Public entities are held to a high standard when it comes to the First Amendment. This extends to social media but time and again we find that public entities are not properly informed as to the extent.
The most common question we receive when something goes sideways for a public entity is “Can I delete that post or comment on social media?”
The very short answer is no. Here’s why: in establishing a social media platform, it is essentially a public square. That means the protections for free speech are extensive and that you must respect those rights.
Ok. But apparently -- because sometimes this happens -- you now are telling me that you really need to delete something and that you have a really good reason for needing to do so.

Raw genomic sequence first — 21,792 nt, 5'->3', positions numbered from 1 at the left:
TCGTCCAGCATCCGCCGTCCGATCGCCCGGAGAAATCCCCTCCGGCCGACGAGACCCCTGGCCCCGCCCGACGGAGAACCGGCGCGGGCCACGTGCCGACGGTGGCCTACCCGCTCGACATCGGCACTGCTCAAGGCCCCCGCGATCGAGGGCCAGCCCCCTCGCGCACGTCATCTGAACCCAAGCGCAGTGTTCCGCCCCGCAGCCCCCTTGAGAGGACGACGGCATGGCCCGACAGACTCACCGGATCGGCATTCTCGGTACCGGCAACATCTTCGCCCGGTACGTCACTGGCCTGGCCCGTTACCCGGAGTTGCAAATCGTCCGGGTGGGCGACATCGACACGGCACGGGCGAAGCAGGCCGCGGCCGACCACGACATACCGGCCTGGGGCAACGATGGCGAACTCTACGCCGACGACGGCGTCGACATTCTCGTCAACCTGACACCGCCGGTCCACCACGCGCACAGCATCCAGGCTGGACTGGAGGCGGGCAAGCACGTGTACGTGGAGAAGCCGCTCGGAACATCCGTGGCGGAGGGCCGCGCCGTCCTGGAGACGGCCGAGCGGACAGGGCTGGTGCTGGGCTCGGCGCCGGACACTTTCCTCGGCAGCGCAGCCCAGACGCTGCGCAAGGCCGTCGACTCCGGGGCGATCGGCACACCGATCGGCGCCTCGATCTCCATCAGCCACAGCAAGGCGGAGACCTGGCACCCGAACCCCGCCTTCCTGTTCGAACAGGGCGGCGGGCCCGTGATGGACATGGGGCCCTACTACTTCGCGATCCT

Here’s our recommendation:
- Call your legal counsel and obtain official advice on that post and how it should be handled.
- If you do delete, make sure:
- to keep an official record of that post; and,
- apply that rationale consistently.
Is your head spinning?
After all, the better thing would be to buffer against all of this in the first place. We agree. Which is why social media requires:
- a clear strategy; and,
- it should be run by someone who understands the algorithms and issues that arise from it.
What I have attempted (in <300 words) to do here is to offer very quick answers to a very broad question. Every situation will be different but know that you should not treat it lightly.
Social media, though, is serious stuff. So serious, in fact, that we have a whole division of our company that is dedicated to running it for schools.
To learn more about how to take that load off of your plate, reach out to us for more information.